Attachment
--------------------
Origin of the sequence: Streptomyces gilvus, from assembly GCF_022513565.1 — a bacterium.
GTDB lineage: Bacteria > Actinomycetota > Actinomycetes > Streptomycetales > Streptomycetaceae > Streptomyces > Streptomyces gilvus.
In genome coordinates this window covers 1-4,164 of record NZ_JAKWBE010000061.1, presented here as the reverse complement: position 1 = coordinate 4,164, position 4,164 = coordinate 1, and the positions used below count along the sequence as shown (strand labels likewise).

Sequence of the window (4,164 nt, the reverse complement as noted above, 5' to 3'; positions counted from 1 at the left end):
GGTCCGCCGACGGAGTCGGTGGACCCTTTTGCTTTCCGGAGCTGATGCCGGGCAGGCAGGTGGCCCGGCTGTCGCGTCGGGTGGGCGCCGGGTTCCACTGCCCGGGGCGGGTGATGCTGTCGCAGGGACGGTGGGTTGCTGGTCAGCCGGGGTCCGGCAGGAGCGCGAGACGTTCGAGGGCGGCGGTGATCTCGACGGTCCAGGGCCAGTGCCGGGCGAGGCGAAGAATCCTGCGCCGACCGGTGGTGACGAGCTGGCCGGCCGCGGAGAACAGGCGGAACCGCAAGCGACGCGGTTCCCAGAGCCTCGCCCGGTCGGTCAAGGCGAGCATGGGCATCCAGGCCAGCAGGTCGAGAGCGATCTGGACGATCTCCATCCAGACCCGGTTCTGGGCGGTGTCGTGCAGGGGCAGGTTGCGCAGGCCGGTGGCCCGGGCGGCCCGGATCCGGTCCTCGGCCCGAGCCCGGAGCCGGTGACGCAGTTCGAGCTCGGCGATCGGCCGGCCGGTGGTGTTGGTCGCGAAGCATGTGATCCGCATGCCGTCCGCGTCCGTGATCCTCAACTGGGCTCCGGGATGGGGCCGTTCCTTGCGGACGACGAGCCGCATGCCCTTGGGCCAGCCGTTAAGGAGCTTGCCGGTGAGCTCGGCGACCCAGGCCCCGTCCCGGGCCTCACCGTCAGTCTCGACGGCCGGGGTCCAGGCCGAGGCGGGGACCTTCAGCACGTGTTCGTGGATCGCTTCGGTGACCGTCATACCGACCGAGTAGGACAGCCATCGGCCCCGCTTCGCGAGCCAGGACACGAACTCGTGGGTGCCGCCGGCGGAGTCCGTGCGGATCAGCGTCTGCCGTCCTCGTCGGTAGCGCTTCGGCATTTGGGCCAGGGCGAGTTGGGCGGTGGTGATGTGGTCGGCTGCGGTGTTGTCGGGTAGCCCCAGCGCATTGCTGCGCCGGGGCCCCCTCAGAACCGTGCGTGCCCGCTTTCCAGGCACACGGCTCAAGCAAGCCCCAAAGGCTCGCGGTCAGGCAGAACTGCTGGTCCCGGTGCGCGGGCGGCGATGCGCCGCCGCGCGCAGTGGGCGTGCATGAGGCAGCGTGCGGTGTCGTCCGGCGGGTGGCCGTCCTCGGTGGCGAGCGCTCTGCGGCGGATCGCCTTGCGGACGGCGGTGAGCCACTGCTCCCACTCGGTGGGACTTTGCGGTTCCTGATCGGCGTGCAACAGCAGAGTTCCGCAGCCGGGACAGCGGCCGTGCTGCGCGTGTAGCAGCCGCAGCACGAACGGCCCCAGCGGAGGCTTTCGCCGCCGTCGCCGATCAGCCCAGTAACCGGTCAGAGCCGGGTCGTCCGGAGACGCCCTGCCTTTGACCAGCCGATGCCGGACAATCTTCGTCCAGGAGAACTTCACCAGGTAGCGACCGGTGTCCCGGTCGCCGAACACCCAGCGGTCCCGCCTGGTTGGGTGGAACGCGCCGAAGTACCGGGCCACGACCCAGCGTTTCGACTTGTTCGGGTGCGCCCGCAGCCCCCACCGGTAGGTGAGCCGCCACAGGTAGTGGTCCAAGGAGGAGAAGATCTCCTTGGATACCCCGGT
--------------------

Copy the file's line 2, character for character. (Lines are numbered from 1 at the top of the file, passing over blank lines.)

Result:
GTDB lineage: Bacteria > Actinomycetota > Actinomycetes > Streptomycetales > Streptomycetaceae > Streptomyces > Streptomyces gilvus.